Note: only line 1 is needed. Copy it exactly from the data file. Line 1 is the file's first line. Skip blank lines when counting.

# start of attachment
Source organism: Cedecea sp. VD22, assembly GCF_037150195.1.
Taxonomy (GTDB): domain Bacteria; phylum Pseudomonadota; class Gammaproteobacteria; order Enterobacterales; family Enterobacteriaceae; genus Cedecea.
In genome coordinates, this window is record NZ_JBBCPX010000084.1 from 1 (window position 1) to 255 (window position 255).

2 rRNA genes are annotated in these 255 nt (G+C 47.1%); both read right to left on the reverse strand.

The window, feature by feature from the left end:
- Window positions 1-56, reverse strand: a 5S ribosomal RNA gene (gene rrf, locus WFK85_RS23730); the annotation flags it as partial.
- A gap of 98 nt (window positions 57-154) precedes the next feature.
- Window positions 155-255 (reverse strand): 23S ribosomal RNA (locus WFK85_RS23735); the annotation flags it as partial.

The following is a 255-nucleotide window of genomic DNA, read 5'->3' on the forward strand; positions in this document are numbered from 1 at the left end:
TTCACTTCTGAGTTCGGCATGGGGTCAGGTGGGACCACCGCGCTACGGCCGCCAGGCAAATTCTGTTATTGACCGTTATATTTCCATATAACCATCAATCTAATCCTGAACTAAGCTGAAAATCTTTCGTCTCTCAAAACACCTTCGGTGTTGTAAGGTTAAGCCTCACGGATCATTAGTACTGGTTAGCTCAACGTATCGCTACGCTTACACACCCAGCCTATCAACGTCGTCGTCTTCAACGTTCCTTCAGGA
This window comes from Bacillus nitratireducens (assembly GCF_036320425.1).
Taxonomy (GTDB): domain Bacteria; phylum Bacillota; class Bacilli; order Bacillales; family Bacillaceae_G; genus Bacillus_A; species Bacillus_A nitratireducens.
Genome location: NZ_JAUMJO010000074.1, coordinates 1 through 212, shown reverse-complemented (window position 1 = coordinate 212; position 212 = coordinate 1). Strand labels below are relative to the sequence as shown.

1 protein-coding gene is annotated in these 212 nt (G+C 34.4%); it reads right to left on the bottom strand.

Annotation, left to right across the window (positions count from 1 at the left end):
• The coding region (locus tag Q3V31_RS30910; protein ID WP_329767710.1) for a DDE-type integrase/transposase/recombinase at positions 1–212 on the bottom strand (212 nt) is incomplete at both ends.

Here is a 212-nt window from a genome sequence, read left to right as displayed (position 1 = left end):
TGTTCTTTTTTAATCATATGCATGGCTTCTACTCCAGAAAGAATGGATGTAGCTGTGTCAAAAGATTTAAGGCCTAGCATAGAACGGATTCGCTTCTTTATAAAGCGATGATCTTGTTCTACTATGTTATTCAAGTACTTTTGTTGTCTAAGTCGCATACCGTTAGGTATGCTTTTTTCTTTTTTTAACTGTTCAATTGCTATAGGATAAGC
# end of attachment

Source organism: Cedecea sp. VD22, assembly GCF_037150195.1.